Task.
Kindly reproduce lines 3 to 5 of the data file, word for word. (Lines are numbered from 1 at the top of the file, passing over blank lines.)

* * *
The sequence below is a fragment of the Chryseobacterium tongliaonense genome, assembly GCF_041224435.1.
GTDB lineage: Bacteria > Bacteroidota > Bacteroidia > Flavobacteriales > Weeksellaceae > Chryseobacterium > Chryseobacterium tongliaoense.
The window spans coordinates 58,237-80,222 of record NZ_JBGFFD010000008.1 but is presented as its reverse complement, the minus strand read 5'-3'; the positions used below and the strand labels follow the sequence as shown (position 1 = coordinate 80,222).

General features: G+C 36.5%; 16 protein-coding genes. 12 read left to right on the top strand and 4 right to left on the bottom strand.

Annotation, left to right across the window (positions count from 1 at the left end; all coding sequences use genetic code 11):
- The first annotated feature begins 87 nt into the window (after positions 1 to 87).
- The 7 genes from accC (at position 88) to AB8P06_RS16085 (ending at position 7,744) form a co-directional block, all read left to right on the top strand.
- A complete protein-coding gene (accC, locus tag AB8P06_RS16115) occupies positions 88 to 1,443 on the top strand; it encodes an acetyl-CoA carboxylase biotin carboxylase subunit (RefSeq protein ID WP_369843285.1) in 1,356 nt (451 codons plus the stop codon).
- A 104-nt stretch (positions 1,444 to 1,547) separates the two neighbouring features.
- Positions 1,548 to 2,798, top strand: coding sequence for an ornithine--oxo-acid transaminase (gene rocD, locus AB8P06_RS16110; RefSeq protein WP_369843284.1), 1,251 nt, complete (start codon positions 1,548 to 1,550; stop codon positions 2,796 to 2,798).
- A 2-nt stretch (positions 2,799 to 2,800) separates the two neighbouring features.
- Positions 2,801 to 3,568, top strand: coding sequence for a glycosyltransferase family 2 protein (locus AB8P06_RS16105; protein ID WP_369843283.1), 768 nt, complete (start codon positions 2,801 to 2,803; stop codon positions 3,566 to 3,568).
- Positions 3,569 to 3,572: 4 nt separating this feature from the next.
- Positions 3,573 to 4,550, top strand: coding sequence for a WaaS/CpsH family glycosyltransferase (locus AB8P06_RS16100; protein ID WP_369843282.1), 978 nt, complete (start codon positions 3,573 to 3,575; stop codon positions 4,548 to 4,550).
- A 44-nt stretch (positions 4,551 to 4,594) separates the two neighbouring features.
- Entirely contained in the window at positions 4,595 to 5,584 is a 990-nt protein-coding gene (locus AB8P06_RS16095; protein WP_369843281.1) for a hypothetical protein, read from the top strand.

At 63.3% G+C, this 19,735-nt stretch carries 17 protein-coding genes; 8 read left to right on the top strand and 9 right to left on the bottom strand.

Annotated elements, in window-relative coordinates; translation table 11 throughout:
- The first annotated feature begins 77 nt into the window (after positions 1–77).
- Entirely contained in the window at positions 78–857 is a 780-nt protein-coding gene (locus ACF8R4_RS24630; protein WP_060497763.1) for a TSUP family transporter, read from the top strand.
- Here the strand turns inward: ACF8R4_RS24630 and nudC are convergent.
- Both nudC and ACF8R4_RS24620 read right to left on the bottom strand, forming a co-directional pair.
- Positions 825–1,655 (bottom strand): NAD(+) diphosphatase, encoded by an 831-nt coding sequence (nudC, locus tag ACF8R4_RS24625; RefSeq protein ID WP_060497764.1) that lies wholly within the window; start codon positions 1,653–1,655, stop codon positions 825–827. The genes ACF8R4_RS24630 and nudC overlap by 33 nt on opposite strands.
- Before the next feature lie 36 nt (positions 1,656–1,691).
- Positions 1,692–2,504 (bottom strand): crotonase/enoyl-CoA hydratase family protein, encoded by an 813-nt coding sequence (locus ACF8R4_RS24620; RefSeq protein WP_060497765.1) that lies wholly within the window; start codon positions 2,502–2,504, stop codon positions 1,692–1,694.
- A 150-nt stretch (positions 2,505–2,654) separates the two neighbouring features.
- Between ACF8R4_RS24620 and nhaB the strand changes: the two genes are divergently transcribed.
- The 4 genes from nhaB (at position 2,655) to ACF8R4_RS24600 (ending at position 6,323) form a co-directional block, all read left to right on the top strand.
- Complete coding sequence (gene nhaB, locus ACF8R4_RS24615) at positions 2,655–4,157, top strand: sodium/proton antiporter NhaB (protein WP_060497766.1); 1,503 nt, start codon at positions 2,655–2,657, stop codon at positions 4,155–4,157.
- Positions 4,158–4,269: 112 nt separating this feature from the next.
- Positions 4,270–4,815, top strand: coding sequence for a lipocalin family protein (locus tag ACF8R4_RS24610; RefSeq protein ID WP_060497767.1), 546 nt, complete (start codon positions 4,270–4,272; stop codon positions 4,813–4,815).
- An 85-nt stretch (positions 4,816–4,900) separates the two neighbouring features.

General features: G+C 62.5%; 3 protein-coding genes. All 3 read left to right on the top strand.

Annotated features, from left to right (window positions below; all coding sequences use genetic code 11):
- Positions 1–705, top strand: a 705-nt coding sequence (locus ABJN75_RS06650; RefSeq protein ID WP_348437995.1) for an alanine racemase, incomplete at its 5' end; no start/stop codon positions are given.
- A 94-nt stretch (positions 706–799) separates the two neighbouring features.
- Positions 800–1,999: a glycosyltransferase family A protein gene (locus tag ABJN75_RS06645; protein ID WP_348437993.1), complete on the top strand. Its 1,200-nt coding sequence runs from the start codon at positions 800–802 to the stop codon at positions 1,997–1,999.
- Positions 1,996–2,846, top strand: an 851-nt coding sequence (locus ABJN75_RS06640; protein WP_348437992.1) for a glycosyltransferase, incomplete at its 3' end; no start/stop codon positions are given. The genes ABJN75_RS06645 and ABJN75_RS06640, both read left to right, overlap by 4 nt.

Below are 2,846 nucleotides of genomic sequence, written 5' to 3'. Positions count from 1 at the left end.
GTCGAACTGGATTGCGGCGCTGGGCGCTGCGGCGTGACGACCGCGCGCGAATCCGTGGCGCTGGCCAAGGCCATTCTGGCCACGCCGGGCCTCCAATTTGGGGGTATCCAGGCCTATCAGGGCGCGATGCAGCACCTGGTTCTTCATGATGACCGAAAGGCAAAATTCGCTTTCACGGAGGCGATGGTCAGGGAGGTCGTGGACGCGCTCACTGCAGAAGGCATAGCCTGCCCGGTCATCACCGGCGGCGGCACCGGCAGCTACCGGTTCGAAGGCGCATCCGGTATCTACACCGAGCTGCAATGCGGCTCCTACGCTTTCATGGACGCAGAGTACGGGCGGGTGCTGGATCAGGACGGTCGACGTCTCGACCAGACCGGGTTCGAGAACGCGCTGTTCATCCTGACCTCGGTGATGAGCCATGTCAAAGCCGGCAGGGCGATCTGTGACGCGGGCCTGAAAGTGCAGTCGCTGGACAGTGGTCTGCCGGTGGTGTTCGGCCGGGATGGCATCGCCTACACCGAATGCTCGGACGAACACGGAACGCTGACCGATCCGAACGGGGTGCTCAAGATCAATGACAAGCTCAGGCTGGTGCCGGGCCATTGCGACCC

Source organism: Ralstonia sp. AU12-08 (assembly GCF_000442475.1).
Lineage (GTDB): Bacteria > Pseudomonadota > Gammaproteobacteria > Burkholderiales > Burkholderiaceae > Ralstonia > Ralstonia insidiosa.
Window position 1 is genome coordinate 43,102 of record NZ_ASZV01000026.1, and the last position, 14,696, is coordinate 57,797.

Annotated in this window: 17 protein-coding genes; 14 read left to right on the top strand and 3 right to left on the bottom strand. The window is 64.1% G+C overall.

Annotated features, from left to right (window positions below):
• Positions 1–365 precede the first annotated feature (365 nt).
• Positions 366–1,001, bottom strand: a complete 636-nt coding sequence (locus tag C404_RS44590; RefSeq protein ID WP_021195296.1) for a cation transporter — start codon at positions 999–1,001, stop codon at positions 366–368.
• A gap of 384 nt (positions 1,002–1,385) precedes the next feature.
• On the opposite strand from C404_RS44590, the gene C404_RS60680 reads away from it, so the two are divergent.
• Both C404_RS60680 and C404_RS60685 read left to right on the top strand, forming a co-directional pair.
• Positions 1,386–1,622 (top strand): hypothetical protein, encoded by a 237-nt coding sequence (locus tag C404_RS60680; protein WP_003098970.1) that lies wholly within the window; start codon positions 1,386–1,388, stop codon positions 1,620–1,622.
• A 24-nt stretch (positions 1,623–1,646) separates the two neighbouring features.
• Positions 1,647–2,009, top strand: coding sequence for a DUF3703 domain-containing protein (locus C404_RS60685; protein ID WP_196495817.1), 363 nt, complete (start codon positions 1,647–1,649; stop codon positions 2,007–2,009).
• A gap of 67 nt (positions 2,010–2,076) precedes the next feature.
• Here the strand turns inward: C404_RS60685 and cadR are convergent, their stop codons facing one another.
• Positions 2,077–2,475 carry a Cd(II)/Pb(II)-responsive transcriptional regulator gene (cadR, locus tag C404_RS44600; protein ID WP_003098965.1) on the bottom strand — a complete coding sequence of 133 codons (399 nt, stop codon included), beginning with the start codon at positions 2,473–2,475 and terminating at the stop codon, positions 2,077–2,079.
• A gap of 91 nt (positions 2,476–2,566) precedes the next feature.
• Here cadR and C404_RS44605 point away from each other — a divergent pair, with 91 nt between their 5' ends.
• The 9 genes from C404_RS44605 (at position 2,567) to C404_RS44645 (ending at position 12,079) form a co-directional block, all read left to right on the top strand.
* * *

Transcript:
The window spans coordinates 58,237-80,222 of record NZ_JBGFFD010000008.1 but is presented as its reverse complement, the minus strand read 5'-3'; the positions used below and the strand labels follow the sequence as shown (position 1 = coordinate 80,222).

General features: G+C 36.5%; 16 protein-coding genes. 12 read left to right on the top strand and 4 right to left on the bottom strand.

Annotation, left to right across the window (positions count from 1 at the left end; all coding sequences use genetic code 11):